You don’t need a fretboard to expand your fingerings.

This month’s lesson presents a series of hand and finger exercises that you can practice without an instrument. These have the potential to improve finger strength, coordination, and independence. They can also sharpen your rhythmic precision and your ability to play polyrhythms.

Many of these aren’t original ideas. If you’ve studied drums or piano, some of this may feel familiar. If not, these moves can be shockingly difficult. Don’t get discouraged, though. When you attempt mentally and physically challenging techniques—even unsuccessfully—you literally create new chemical connections in your brain. That’s essential in liberating yourself from repetitious muscle-memory playing.

Learning to Walk
These routines are fun but hard! Your hand “walks” across a flat surface using varying finger combinations, some quite challenging (Video 1).

Here are the moves from the video:

  1. Two-legged walk. Here you “walk” your fingers like an upright primate, using your middle and ring fingers as “legs” while your arms (index finger and pinky) hang beside your legs.
  2. Devil walk. Just make your basic heavy-metal horns and let your index finger and pinky be your legs.
  3. Crutch walk. Use your index finger and pinky as “crutches,” dragging your “legs” (middle and ring finger).
  4. Penguin walk. Start by making Mr. Spock’s salute, forming a gap between your middle and ring finger. Then waddle across your surface using your paired index and middle fingers as one leg and your paired ring finger and pinky as the other.
  5. Spider walk. Here you must move your index and ring fingers as one unit and your middle finger and pinky as another. Fun fact: Dave Mustaine of Megadeth claims credit for inventing this “spider fingering.” Fretted instrument players have used it since at least the 16th century.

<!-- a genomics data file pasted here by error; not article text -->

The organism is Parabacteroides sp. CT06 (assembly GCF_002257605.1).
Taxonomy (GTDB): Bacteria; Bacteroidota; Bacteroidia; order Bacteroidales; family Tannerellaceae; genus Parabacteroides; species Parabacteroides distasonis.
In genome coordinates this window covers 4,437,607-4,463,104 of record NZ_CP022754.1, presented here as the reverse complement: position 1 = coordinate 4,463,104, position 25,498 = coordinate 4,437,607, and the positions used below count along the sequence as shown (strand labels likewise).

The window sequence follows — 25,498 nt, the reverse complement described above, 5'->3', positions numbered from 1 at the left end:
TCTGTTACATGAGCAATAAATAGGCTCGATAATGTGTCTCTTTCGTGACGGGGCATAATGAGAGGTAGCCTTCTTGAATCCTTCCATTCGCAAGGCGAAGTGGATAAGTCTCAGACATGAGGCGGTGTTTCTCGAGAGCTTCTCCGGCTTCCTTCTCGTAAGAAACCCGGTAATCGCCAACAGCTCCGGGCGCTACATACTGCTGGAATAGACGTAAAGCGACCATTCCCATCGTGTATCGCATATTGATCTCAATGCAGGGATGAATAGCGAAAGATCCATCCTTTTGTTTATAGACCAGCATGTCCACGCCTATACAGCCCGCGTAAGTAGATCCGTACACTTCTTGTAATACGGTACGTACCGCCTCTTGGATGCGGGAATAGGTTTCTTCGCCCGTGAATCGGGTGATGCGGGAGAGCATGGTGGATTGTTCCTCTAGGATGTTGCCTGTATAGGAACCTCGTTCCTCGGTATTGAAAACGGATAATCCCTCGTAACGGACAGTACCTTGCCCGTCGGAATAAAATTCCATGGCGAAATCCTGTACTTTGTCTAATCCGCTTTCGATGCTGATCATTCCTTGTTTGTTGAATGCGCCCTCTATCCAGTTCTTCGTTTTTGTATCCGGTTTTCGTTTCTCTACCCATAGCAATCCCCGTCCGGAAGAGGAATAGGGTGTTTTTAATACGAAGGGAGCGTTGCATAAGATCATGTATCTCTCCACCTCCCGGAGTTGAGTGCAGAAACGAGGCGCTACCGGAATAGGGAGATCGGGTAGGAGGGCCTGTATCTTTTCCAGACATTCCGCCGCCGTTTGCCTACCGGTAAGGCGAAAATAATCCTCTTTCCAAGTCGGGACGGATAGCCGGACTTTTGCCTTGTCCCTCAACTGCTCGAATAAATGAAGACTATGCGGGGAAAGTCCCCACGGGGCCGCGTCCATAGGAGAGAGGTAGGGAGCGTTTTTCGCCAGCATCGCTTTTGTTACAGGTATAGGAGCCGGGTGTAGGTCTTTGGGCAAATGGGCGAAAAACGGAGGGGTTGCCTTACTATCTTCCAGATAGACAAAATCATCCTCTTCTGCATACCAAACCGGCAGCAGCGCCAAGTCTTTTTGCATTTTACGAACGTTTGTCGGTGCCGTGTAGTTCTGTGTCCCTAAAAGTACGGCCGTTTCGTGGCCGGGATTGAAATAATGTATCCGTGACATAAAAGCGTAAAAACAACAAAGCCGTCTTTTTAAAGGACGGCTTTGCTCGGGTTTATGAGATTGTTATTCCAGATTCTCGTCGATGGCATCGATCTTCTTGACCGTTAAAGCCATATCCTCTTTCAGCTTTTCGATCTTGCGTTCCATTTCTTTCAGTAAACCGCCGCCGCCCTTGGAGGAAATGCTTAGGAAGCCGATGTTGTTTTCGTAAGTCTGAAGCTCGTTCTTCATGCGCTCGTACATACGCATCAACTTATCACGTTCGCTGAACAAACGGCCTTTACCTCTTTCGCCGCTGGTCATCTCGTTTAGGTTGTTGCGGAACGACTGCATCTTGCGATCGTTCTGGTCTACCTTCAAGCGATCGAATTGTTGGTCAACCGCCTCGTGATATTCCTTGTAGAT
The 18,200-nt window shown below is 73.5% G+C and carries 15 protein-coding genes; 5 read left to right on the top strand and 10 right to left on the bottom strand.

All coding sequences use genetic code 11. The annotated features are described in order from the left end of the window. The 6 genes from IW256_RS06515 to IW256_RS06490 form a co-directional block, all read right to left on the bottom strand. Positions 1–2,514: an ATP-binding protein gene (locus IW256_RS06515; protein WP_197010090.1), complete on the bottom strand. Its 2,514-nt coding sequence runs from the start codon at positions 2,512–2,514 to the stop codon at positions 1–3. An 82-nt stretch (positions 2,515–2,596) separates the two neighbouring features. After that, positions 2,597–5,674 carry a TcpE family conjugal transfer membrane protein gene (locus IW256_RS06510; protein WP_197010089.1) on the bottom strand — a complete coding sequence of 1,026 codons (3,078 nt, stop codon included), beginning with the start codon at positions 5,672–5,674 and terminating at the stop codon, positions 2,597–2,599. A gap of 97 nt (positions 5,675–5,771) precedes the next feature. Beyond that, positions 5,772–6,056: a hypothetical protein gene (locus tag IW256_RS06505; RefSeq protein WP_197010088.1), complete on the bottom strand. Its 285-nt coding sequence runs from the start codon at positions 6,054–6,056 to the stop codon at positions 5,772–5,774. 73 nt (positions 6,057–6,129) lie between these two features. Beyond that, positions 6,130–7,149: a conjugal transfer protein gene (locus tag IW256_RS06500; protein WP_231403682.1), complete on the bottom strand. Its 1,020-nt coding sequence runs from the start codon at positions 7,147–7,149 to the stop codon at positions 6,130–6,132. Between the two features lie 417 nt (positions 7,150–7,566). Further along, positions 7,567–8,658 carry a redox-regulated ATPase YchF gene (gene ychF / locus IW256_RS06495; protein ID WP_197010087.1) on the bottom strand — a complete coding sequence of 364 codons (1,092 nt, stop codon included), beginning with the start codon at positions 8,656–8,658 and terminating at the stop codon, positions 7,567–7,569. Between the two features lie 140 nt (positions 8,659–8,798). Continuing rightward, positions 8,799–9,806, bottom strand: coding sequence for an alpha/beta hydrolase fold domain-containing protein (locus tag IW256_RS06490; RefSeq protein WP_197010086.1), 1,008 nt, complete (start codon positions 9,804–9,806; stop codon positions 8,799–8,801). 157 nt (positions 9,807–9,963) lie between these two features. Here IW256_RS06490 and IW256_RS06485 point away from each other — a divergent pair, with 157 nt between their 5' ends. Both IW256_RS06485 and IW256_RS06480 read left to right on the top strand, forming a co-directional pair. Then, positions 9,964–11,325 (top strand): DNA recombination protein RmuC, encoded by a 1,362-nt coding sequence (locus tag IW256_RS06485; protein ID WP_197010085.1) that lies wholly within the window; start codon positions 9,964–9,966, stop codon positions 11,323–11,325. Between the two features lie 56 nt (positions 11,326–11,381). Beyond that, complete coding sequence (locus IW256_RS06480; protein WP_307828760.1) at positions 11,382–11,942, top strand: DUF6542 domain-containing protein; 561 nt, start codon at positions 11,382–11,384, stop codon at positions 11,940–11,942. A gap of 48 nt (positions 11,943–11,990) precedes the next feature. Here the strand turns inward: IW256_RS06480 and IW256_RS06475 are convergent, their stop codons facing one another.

6. Bear walk. When bears walk, they move both right legs simultaneously, and then both left legs. Do the same here, with your thumb and index finger as one pair of legs and your ring finger and pinky as the other. Your middle finger represents the head.
  7. Dog walk. Unlike bears, dogs move their right front leg and left rear leg simultaneously while walking, and then their left front leg and right rear leg. Again, your middle finger is the head. This one is especially challenging, at least for me.

I used my left hand in these videos. Whichever hand you start with, continue with your other hand.

The Isolation Ward
If you’ve ever studied a keyboard instrument, the moves in Video 2 may seem easy. If not, brace for a challenge.

Place both hands on a flat surface, thumbs toward each other, and try these moves:

  1. Mirror image. Lift both thumbs while leaving all other fingers still. Then both index fingers, both middles, both rings, and both pinkies, always keeping any digits not in motion as still as possible. Then work backward from the pinky to the thumb.
  2. Left to right. Start with your hands flat. Lift your left-hand pinky and right-hand thumb in isolation, and then lift each successive pair of fingers working from left to right. Then return from right to left.
  3. Right to left. It’s the previous exercise in reverse. Start with your right-hand pinky and left-hand thumb, and then lift your fingers in pairs, working from right to left. Return to the starting point by moving from left to right.